Stephen Pearcy - Social Intercourse
Top Fuel Records
Hard Rockin' Metal
11 songs (31:58)
Release year: 2004
Reviewed by Mike

After following the ridiculous, almost comical breakup of Ratt, I wasn't sure exactly what to expect from this new Stephen Pearcy album. Depending on whom you ask, Pearcy either quit or was fired from Ratt. As a result, there were actually two separate bands touring under the 'Ratt' moniker for some time. One of those bands featured Pearcy, while the other Ratt featured a lineup of Bobby Blotzer / Warren DeMartini / John Corabi / Jizzy Pearl. In my opinion, Pearcy's voice makes Ratt. The other (non-Pearcy) version of Ratt was a good band (I saw them live and had no complaints at all), but they should have changed their name in all fairness to the band's legacy and to their fans. But I digress. What to expect from a Pearcy solo album… Would this be just another burned out 80's rock star releasing an album to avoid a dreadful 9-5 job, or would this be an honest, kickass album that takes you back to the glory days of yesteryear?

Coming as a pleasant surprise to me, this album rocks hard, full of strong material. Where were these songs when the self-titled "reunion" Ratt album was released a few years ago? That highly anticipated album was a severe disappointment to me. The music lacked any hard edge whatsoever, reminding me more of contemporary adult rock than classic "Ratt 'n Roll." Pearcy has somehow rediscovered the true feeling of Ratt 'n Roll with Social Intercourse. Without sounding dated, Pearcy delivers eleven tracks of sleazy, hard rockin' metal that will surely please anyone who has ever owned a Ratt album. The songs are short and to the point (2.5 - 3 minute range), yet they are delivered like an uppercut directly to the jaw. The guitar work is strong, with crunchy and catchy hard rock riffs forming the backbone of the sound. Numerous tight, flamboyant solos fly at you constantly. In contrast to old Ratt (and 80's hard rock in general), the bass guitar is tuned to the right level. As a result, the overall vibe of the album is generally heavier than what you might expect from Ratt. Ya Gotta Love That sounds like juiced up, classic Ratt, while songs like Five Fingers and In The Corner have a vicious, metal tone much heavier than anything Ratt has ever done. Pearcy experiments with some subtle vocal distortions in spots, something I typically can't stand. Luckily, the distortion is very minimal (some of you might not even notice), yet they fittingly coincide with some of the more aggressive parts of the album. A well balanced, but not too "sweet" melodic quality is maintained throughout each of the tracks. The band isn't going for the catchy, sing along chorus line to hopefully win some radio time. There are no sappy power ballads to be found on this album either. Forceful, energetic guitars remain at the forefront of the sound, with an exclamation point. Although the songs maintain a very Ratt-like sleazy rock vibe, the guitar work reminds me very much of the energetic, wild guitar work of early 80's NWOBHM. Pearcy's voice hasn't deteriorated over the years of touring and recording. He sounds very much like the same singer he has been since Ratt's debut EP release some 20 years ago. All in all, Stephen Pearcy has put together quite an impressive band and album. Aside from two or three average tracks on the album, Social Intercourse serves as more than just a viable replacement for the defunct Ratt.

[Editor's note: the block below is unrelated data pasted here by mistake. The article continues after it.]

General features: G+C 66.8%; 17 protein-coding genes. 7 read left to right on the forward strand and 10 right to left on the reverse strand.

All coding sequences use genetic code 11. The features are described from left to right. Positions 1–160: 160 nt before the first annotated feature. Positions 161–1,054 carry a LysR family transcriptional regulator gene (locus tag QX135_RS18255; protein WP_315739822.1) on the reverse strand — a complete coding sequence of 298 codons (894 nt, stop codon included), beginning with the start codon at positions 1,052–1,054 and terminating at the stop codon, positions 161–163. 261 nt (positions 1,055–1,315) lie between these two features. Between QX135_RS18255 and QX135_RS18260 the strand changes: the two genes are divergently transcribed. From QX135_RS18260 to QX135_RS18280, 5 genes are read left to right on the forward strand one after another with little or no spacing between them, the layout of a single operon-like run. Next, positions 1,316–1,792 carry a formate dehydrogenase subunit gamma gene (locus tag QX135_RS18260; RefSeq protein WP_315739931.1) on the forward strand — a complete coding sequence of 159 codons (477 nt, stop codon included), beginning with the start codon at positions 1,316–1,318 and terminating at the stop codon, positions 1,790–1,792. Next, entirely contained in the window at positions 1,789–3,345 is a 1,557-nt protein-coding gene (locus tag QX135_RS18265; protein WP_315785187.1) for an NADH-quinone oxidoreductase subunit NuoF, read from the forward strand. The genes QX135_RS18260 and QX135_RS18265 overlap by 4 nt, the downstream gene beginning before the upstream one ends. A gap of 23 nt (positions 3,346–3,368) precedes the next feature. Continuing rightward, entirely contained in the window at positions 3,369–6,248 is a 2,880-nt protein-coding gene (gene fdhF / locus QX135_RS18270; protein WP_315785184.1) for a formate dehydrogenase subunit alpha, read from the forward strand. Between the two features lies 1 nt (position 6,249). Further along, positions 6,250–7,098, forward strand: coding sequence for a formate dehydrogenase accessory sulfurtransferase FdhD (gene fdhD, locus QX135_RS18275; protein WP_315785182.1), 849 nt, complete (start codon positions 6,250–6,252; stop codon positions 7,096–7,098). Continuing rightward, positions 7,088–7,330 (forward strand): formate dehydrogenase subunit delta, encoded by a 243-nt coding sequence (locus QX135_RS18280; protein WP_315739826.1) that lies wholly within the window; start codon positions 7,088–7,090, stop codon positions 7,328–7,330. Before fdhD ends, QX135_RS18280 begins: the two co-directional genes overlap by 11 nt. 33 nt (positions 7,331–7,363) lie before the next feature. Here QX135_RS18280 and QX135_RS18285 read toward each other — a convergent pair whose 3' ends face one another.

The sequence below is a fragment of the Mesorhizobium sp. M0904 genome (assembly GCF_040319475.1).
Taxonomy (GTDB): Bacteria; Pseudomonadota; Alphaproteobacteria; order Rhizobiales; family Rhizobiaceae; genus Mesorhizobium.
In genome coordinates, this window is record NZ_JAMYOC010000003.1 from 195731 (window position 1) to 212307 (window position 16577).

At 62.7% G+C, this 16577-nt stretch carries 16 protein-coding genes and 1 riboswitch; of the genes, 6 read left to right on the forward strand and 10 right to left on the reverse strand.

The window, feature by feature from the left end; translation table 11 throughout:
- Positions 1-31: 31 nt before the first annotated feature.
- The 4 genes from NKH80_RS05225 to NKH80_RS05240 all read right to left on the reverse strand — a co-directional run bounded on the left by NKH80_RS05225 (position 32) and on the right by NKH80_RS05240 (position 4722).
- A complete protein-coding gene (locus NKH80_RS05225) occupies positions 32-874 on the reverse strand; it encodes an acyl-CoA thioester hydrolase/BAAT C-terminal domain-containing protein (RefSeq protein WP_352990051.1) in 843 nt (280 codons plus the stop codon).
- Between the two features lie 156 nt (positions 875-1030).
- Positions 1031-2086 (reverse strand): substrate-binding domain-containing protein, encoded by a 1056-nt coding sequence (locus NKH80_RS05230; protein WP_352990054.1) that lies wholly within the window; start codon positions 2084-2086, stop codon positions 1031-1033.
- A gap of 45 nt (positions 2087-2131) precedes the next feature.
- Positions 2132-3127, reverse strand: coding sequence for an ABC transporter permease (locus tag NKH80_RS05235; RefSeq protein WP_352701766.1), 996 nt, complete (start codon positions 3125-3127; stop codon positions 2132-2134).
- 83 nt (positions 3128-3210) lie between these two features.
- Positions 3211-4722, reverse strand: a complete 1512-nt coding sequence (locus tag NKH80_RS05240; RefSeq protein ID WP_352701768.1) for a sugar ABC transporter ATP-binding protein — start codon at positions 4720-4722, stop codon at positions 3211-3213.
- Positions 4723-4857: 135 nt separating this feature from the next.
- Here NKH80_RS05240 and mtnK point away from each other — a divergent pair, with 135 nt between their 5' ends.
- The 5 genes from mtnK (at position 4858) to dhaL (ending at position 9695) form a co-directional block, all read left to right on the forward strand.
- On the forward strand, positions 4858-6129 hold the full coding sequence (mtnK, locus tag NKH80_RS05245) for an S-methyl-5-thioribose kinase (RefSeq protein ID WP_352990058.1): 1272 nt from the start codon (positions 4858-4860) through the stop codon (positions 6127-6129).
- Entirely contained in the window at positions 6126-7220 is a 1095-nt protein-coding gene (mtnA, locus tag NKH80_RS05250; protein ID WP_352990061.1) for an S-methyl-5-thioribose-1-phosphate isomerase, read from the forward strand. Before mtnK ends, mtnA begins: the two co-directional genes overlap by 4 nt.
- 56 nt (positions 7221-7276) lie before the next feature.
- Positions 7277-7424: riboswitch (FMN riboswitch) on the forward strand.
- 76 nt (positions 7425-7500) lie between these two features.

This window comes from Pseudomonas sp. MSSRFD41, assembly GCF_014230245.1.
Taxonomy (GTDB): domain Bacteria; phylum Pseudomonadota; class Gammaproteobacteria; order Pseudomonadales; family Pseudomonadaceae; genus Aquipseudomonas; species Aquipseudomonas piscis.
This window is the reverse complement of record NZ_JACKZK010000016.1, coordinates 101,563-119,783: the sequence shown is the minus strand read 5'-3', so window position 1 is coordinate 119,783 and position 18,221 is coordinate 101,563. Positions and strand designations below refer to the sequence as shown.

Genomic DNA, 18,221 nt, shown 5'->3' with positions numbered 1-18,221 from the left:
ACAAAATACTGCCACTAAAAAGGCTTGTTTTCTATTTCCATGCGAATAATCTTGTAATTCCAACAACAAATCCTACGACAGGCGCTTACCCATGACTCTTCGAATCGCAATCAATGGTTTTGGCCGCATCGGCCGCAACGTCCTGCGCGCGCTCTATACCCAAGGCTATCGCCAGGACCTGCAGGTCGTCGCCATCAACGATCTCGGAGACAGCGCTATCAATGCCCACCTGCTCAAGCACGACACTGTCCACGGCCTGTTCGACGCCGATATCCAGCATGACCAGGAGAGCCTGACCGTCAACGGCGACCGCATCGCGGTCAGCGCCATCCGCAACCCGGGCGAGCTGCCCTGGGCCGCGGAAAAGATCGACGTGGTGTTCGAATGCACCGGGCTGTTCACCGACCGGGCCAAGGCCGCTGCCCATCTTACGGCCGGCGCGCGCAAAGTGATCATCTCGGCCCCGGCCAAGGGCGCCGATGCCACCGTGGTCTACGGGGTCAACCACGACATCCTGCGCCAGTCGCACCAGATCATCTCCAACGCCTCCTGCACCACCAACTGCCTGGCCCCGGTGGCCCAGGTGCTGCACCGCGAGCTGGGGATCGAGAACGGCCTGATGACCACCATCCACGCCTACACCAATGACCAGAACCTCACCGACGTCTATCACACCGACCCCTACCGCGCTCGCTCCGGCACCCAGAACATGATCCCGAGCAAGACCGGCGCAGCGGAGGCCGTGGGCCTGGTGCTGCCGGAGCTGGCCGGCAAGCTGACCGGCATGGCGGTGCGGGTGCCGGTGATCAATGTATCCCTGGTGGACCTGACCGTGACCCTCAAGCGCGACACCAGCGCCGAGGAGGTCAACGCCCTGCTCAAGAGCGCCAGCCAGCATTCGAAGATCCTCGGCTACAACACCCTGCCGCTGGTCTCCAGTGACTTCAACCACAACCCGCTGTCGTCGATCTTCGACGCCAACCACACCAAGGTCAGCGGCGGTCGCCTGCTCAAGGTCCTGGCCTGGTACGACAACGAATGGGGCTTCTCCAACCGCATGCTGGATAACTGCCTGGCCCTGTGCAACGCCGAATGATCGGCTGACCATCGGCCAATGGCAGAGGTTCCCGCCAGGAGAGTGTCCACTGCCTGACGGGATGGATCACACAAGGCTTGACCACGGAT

I have to give Stephen Pearcy a double horn salute for getting through the whole Ratt debacle to release a fine album such as this. Fans of sleazy 80's styled hard rock should jump on this album. Of course, Ratt fans will be delighted to hear the return of the spirit of "Ratt 'n Roll" that has been missing for a number of years now.

Killing Songs :
Can't Ever Get Enough, Ya Gotta Love That, Turn It Upside Down, Five Fingers
Mike quoted 75 / 100
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